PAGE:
Analysis and Design of Analog Integrated Circuits
This edition combines the consideration of metal-oxide-semiconductors (MOS) and bipolar circuits into a unified treatment that also includes MOS-bipolar connections made possible by BiCMOS technology. Contains extensive use of SPICE, especially as an integral part of many examples in the problem sets as a more accurate check on hand calculations and as a tool to examine complex circuit behavior beyond the scope of hand analysis. Concerned largely with the design of integrated circuits, a considerable amount of material is also included on applications.
96 pages matching junction in this book
Results 1-3 of 96
What people are saying - Write a review
We haven't found any reviews in the usual places.
BIPOLAR MOS AND BiCMOS INTEGRATEDCIRCUIT
SINGLETRANSISTOR AND TWOTRANSISTOR
TRANSISTOR CURRENT SOURCES AND ACTIVE LOADS
10 other sections not shown
Other editions - View all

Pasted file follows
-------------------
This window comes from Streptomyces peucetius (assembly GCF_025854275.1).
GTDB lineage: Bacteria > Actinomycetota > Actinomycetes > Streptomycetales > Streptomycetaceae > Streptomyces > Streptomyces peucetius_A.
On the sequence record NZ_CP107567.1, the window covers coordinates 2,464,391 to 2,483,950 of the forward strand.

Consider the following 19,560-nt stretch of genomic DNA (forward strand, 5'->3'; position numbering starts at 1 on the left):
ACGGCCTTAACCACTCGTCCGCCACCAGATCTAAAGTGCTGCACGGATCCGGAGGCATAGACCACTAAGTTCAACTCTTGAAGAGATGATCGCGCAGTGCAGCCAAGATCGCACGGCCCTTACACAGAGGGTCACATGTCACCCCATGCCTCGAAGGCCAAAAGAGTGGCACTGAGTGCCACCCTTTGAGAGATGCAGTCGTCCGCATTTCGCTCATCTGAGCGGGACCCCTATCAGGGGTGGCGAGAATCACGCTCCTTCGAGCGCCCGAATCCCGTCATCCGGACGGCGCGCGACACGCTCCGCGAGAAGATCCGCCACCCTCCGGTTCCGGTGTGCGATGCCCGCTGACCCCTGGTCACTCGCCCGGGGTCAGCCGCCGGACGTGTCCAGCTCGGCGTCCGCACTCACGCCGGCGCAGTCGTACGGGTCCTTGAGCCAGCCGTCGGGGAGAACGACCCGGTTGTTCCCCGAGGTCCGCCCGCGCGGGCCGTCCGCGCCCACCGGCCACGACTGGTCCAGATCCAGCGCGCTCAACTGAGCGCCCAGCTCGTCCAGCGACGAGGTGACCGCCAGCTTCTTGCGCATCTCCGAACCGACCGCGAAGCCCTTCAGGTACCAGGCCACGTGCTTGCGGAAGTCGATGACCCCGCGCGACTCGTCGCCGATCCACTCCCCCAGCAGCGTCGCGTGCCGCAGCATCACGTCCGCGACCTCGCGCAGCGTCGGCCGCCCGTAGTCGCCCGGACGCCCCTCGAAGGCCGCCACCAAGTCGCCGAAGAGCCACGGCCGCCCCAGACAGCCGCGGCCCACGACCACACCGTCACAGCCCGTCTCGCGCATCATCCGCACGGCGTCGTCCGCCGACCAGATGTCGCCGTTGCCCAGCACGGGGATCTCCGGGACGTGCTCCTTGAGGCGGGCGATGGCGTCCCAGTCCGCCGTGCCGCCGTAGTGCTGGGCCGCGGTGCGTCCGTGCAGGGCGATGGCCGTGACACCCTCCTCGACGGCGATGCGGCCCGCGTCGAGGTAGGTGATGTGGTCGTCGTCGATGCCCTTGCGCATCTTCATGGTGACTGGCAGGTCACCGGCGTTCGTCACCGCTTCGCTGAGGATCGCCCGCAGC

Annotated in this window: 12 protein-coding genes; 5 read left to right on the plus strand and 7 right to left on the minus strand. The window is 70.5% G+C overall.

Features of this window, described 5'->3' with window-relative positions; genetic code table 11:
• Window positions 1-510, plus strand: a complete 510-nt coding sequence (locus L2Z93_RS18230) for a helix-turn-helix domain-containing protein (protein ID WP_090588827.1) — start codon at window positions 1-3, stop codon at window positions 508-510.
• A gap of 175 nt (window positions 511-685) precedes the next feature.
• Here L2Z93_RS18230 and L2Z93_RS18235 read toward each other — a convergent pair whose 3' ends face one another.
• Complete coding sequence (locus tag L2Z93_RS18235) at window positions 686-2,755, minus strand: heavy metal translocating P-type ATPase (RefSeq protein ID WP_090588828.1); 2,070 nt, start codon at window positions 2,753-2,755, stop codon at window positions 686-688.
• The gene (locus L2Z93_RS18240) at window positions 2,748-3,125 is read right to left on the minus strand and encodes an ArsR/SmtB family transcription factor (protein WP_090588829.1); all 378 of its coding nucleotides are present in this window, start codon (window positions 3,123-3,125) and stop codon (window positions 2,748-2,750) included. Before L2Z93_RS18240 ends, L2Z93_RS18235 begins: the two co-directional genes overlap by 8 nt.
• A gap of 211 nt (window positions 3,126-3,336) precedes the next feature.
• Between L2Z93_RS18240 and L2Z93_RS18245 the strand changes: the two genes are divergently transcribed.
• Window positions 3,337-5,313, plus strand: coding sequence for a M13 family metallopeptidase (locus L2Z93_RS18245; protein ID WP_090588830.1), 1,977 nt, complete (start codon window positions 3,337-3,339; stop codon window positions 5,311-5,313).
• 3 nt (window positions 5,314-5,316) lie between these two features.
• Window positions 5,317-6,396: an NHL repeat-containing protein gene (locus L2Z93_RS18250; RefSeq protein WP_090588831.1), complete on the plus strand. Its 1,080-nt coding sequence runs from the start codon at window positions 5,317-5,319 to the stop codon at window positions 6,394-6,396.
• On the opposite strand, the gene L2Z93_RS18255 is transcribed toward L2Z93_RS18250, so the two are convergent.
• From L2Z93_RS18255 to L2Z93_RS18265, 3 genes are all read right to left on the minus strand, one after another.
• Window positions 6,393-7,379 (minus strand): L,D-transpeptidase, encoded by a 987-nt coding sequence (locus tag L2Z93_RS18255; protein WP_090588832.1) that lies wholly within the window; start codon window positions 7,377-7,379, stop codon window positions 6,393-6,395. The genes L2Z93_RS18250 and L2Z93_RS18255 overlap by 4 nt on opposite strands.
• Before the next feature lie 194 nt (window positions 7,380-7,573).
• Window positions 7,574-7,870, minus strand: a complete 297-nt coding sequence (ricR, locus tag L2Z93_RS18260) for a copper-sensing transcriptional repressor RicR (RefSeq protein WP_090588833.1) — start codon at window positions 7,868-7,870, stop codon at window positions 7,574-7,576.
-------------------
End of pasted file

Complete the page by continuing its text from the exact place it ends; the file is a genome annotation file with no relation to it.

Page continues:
analysis applied approximately Assume bandwidth base current base-emitter basic amplifier bias current bipolar transistor breakdown voltage calculated capacitance capacitor cascode channel Chapter circuit of Fig CMOS collector current collector-base common-base common-emitter common-mode configuration current gain current source depletion region device differential diffusion diode dominant pole doping drain effect emitter follower emitter-coupled pair Equation equivalent input noise example feedback amplifier feedback network Figure flicker noise forward-active region frequency response gives impurity input offset voltage input resistance input stage input voltage integrated circuits integrated-circuit JFET junction layer loop gain low-frequency magnitude mismatch MOSFET negative neglected npn transistor operational amplifier output current output resistance output stage output voltage p-channel p-type parameters power dissipation resistor root locus saturation shown in Fig signal silicon sinusoidal small-signal equivalent circuit substrate temperature transconductance transfer characteristic transfer function typical voltage gain zero